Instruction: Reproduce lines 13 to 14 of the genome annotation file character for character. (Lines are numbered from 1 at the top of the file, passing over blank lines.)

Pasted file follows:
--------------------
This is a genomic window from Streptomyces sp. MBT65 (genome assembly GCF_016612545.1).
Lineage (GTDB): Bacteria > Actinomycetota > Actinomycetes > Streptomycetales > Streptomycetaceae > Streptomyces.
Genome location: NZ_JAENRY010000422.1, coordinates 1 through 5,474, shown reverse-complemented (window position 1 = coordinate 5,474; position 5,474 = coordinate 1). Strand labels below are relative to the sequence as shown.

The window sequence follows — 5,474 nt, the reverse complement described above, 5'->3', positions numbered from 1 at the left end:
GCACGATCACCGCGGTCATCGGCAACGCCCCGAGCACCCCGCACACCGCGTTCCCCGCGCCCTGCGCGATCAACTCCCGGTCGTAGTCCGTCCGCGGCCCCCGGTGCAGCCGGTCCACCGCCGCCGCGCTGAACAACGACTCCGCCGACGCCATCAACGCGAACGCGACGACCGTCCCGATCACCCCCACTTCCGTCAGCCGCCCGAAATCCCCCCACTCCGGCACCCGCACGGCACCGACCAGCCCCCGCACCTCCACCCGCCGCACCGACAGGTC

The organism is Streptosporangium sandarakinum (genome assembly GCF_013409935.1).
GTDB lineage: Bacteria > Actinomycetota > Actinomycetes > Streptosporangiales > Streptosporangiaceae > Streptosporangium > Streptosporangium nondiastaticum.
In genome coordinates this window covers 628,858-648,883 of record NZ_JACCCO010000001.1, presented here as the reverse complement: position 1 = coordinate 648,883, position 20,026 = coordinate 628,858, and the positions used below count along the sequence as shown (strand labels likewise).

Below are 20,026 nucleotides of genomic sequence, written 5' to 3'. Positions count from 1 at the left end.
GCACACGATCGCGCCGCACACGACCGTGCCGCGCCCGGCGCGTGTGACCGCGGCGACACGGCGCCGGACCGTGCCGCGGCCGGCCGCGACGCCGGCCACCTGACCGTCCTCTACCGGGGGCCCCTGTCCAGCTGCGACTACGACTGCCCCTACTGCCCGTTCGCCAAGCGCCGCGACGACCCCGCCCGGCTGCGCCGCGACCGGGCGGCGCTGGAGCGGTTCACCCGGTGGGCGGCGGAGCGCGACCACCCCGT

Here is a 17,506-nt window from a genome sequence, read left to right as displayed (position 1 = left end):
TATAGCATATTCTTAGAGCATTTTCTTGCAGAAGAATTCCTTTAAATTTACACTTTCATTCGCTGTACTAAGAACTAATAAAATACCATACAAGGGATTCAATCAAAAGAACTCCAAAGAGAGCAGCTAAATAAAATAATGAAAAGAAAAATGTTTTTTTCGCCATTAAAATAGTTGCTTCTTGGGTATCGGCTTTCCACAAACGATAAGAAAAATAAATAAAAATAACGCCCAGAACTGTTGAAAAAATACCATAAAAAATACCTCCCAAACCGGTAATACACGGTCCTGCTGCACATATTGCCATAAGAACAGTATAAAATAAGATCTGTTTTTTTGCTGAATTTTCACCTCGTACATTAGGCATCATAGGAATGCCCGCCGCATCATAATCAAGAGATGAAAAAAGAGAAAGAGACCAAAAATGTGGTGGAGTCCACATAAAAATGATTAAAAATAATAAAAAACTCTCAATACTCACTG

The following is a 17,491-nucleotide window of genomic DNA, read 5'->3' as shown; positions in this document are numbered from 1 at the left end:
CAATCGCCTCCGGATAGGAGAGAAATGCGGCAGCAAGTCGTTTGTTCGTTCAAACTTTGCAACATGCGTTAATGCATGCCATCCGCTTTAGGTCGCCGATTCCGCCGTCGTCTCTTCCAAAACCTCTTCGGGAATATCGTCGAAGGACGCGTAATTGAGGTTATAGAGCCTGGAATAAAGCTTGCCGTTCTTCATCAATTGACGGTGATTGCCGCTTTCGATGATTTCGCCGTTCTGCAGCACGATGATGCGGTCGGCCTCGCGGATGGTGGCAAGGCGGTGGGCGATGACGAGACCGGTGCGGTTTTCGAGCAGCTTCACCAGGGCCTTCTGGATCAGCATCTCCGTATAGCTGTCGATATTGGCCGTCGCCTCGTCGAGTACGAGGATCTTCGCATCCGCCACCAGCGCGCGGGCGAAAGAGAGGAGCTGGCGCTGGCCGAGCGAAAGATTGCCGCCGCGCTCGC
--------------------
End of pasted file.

The following is a 17,491-nucleotide window of genomic DNA, read 5'->3' as shown; positions in this document are numbered from 1 at the left end:
CAATCGCCTCCGGATAGGAGAGAAATGCGGCAGCAAGTCGTTTGTTCGTTCAAACTTTGCAACATGCGTTAATGCATGCCATCCGCTTTAGGTCGCCGATTCCGCCGTCGTCTCTTCCAAAACCTCTTCGGGAATATCGTCGAAGGACGCGTAATTGAGGTTATAGAGCCTGGAATAAAGCTTGCCGTTCTTCATCAATTGACGGTGATTGCCGCTTTCGATGATTTCGCCGTTCTGCAGCACGATGATGCGGTCGGCCTCGCGGATGGTGGCAAGGCGGTGGGCGATGACGAGACCGGTGCGGTTTTCGAGCAGCTTCACCAGGGCCTTCTGGATCAGCATCTCCGTATAGCTGTCGATATTGGCCGTCGCCTCGTCGAGTACGAGGATCTTCGCATCCGCCACCAGCGCGCGGGCGAAAGAGAGGAGCTGGCGCTGGCCGAGCGAAAGATTGCCGCCGCGCTCGC